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7pc increase in Mt Kinabalu climbers
Published on: Sunday, August 18, 2019
By: Bernama

KUNDASANG: The opening of two new hostels at Panalaban – Kinotoki and Mokodou – since April 2 has led to an increase of climbers at Mt Kinabalu.

“The hostels have enabled more people to take in the view at the peak of Mt Kinabalu, a precious experience,” said Sabah Tourism, Culture and Environment Minister, Datuk Christina Liew, at an officiating ceremony Saturday.

The Deputy Chief Minister also said: 

“The hostels are in addition to Laban Rata Resthouse managed by Sutera Sanctuary Lodges, Pendant Hut under Mountain Torq and Lemaing Hostel under Sabah Parks (TTS).”

She said total climbers in the first half of 2019 was 21,405, a rise of 7 per cent compared to the same period last year with 20,006 people.

She said from April to June, the new hostels accommodated 1,011 Malaysians and 882 foreigners.

As a result of the hostel openings, total climbers per day has increased to 168 from 135 previously, she added.

Liew said the project -- which includes staff quarters, the operations office, Burlington Hut and checkpoint counters – started on March 22, 2016 and fully completed on Dec 8, 2017 was made successful through a RM12 million allocation from the Ministry of Tourism, Arts and Culture (Motac).

The other projects have been a drainage system and a waste plant built at a cost of RM5.4 million and ready on July 31.

A project, which will begin at the end of the year, is the improvement of tourist facilities at Layang-Layang, like a hostel and restaurant, at a cost of RM14 million, said Liew.

Meanwhile, Liew said Sabah is seeking a German expert for a rhino captive breeding programme to be jointly undertaken with Indonesia.

She said this was among the input provided by Wildlife Adviser to the Minister, Datuk Dr John Payne, Sabah Wildlife Department Director Augustine Tuuga and WWF-Malaysia Conservation Director Henry Chan.

“A captive breeding programme is to prevent extinction of the species in Sabah, given that Iman kept at the Borneo Rhino Sanctuary in the Tabin Wildlife Reserve, Lahad Datu, is Malaysia’s sole surviving female rhino at the moment,” she said.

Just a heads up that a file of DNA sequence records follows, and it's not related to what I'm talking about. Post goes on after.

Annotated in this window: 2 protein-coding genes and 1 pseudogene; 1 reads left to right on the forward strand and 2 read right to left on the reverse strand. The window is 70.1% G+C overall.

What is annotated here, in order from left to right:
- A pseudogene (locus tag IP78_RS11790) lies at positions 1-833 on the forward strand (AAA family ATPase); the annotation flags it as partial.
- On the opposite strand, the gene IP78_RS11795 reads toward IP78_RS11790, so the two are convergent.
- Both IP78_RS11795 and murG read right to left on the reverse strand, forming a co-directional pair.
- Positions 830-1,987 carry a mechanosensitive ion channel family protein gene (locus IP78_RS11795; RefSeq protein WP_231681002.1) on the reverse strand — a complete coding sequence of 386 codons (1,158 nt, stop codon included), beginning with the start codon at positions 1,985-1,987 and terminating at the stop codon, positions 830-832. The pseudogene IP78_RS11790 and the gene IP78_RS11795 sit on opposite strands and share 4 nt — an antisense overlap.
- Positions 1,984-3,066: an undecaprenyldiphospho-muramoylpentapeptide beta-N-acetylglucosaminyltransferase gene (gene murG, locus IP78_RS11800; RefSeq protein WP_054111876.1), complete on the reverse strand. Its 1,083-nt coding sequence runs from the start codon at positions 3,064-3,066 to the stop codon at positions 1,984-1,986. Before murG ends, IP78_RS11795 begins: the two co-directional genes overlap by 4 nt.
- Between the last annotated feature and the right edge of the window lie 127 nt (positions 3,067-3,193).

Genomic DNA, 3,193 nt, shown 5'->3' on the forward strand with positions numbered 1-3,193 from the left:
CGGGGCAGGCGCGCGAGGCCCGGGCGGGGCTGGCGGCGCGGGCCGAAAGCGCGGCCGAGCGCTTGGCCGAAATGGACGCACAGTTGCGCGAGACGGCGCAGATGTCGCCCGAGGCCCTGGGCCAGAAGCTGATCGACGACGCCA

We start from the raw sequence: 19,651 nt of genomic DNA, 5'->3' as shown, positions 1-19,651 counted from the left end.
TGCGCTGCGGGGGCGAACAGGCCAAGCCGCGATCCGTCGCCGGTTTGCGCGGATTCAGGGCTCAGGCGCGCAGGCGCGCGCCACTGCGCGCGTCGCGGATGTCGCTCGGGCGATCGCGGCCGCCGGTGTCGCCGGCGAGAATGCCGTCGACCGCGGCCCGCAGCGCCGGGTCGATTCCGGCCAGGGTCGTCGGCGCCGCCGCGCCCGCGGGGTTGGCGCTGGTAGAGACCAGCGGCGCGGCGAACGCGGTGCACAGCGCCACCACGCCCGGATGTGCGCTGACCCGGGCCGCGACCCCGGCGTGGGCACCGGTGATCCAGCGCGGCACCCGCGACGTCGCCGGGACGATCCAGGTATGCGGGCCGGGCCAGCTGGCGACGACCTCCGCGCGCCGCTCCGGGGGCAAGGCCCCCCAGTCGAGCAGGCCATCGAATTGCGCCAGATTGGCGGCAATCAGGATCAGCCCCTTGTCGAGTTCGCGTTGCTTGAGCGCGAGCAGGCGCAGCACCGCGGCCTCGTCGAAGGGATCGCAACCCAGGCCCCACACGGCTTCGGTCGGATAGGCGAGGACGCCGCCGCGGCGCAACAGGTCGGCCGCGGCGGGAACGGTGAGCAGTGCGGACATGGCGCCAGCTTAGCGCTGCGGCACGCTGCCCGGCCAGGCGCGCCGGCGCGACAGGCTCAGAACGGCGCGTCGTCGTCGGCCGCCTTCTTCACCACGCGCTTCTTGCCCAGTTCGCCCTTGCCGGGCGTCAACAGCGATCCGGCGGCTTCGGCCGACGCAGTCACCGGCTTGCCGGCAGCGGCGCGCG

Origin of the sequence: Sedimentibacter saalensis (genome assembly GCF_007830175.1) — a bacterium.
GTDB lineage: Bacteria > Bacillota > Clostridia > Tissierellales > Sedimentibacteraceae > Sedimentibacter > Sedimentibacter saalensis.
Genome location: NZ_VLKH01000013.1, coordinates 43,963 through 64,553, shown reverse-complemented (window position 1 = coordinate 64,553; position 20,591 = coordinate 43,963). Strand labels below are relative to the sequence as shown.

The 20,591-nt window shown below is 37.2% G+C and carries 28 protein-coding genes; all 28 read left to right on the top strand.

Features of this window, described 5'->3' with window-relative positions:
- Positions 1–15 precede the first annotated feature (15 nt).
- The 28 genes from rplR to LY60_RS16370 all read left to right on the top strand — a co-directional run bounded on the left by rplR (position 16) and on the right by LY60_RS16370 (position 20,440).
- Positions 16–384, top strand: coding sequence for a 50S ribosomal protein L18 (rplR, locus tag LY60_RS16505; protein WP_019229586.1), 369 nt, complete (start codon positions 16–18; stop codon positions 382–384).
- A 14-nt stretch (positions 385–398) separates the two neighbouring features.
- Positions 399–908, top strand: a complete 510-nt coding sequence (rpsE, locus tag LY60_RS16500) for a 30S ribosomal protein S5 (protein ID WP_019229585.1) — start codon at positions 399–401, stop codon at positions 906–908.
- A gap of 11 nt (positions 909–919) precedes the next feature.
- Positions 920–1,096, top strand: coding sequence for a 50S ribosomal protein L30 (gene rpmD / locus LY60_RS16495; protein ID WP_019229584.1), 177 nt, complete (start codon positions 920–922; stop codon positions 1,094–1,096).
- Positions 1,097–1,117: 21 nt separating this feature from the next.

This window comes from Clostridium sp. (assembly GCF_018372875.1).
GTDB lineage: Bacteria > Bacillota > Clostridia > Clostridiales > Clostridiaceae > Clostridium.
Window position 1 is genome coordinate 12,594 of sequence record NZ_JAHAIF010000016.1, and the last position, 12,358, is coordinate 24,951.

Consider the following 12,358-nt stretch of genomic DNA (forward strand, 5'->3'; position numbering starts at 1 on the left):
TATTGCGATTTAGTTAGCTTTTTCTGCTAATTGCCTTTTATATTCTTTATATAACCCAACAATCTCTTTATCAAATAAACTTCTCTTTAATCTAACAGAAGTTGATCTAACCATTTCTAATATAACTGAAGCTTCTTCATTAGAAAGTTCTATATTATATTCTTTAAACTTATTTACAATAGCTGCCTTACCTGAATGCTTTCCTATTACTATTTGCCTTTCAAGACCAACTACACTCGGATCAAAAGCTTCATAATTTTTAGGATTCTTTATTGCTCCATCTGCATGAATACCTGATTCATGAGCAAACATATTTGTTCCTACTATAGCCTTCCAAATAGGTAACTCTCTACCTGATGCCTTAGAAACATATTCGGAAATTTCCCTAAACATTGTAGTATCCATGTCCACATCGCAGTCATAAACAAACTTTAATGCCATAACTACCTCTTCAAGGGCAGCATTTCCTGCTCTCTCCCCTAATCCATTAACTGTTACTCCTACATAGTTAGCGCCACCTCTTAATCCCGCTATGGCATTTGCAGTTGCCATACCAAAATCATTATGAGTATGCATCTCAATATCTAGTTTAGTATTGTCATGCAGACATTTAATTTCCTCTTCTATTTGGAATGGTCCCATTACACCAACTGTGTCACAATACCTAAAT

The programme is expected to include in vitro fertilisation (IVF) by extracting an egg from Iman and getting it fertilised in a specialist lab using sperm from one of Indonesia’s captive male rhinos, before implanting the embryo (fertilised egg) in the womb of a surrogate female rhino.

Liew said the governments of Indonesia and Sabah-Malaysia have agreed to sign a Memorandum of Understanding (MoU) on Conservation of the Sumatran rhinoceros in Indonesia next month.

The agreement was reached at a meeting between Christina and Director-General Wiratno of the Directorate General of Natural Resources and Ecosystem Conservation under the Ministry of Environment and Forestry in Indonesia early this month.

Liew said both expressed their commitment to conserving the Sumatran rhinoceros and agreed that political will is crucial to the signing of the MoU, recognising that the rhino is one of the world’s most endangered species.

Iman remains Malaysia’s sole surviving female Sumatran rhino following the death of Malaysia’s sole surviving male Sumatran rhino, Tam, on May 29 this year due to old age and multiple organ failure stemming from kidney and liver damage.

Iman, who was captured in 2014, has been kept at the Borneo Rhino Sanctuary since then. However, Iman has been diagnosed as having cysts and fibroids in her womb rendering her infertile.

Tam, aged between 30 and 35 years, was captured near an oil palm plantation in 2008 and translocated to the sanctuary in Tabin. Attempts were made to mate Tam with Puntung (a female rhino captured in 2011) and Iman under a captive breeding programme but these failed to produce viable pregnancies. 

Puntung, then 25 years old, was reported to have reproductive problems with cysts in the lining of her womb.

She was euthanised after her battle against skin cancer in June 2017.



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